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Hoof Care

Hoof Care

Photo by Lena Bauermeister on Unsplash

There will be lots of – usually, very forthright – opinions about shoeing or not shoeing your horse, but this is a subject best discussed with your vet and farrier. For those simply wanting to know the basics about hoof care and the options out there, read on…


Proper hoof care is vital for your horse’s overall well-being and soundness, and regular trimming plays a crucial role in maintaining healthy hooves and preventing potential issues. Whether your horse wears shoes on or not, seeing a farrier or barefoot trimmer every six to eight weeks should become an unnegotiable part of your horse’s routine.




For centuries, shoes have been put on horse’s hooves to provide protection, support, and to address certain hoof-related issues. Historians differ on the origin of the horseshoe, but the first references to the nailed shoe appears around 900AD.


One of the primary reasons for shoeing horses is to provide protection. Domesticated horses often travel on harsh terrain – rather than grassy plains – and horseshoes act as a barrier between the sensitive hoof structure and the ground they tread on. Wearing shoes is said to reduce the risk of injury, bruising, or excessive wear of the hoof wall.

Horseshoes can also help with traction issues, especially in sports such as showjumping and cross country where riders improve grip with studs screwed into the shoes.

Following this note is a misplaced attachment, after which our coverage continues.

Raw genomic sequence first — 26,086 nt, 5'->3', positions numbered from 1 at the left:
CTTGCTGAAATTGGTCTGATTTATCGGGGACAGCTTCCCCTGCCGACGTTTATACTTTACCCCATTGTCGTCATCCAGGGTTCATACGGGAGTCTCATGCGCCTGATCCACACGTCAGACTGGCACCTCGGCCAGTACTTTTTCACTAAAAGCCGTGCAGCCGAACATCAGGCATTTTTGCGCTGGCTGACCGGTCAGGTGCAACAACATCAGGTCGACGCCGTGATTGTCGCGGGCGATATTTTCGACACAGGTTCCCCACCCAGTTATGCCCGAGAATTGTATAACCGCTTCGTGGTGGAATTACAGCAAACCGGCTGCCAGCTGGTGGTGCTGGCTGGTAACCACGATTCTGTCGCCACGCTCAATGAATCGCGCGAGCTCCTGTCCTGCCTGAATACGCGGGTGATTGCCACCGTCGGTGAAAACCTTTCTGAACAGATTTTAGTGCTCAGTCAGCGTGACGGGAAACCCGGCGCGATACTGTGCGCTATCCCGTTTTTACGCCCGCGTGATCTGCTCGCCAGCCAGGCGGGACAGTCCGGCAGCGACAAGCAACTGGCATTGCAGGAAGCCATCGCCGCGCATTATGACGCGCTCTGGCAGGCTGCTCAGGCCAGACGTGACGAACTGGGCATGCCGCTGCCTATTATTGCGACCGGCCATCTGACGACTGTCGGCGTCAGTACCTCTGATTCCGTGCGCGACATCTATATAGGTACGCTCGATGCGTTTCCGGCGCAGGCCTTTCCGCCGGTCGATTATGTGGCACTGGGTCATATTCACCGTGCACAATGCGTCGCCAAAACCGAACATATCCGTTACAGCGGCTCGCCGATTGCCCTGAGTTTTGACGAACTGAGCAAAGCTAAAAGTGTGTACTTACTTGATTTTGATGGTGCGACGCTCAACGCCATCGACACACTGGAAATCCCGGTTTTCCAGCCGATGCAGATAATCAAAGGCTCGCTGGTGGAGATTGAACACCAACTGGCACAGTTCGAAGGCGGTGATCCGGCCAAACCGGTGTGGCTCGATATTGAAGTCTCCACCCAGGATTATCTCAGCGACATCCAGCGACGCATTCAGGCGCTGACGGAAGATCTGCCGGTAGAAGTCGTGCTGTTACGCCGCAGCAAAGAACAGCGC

Some conformational issues, such as imbalances or deformities, can also be helped by a farrier skilled in corrective shoeing techniques who can restore correct hoof alignment, balance, and movement. Shoes can also provide crucial support and relief for horses suffering from hoof-related conditions, such as laminitis.

When it comes to your horse’s hooves, a good farrier is worth their weight in gold – not to mention, endless cups of coffee – because incorrect trimming and bad shoeing can have a detrimental impact your horse’s health.

A good farrier not only understands your horse’s conformational needs, they will also take into account your horse’s workload, the type of work they do, the condition of your horse’s hooves, the stable management of your horse and what surface your horse is most commonly worked on. 

Image by Katharina Kammermann from Pixabay

Barefoot Trimming


In the past, when horses didn’t require so much protection from environmental factors, they went barefoot. This was quite common during winter months when the ground was softer and they were used less.This barefoot break was said to give the horses’ hooves time to grow naturally and rebalance.

In recent years, there has been a growing movement towards keeping horses barefoot on a more permanent basis, and it is no longer uncommon to see barefoot horses in high-level disciplines.

To facilitate this growing movement, farrier training now includes more hours on barefoot trimming and there has been a noticeable increase in hoof professionals from equine podiatrists to specialised barefoot trimmers. For more information contact the Equine Podiatry Association (UK).

Note: some insurance policies won't cover you if a non-registered farrier treats your horse's hooves and a problem arises, so check with your broker.

Among the reasons that some owners and riders choose to go barefoot is natural hoof mechanics. A barefoot hoof flexes and expands upon impact, allowing it to absorb shock and to effectively distribute the horse’s weight to reduce any strain on the tendons, ligaments, and joints. Maintaining this natural mechanism is said to promote better balance, posture, and overall soundness in the horse.

Image by Masakazu Kobayashi from Pixabay

If you are considering transitioning your horse to a barefoot lifestyle, we would advise you to consult with a qualified hoof care professional to assess your horse’s specific needs.

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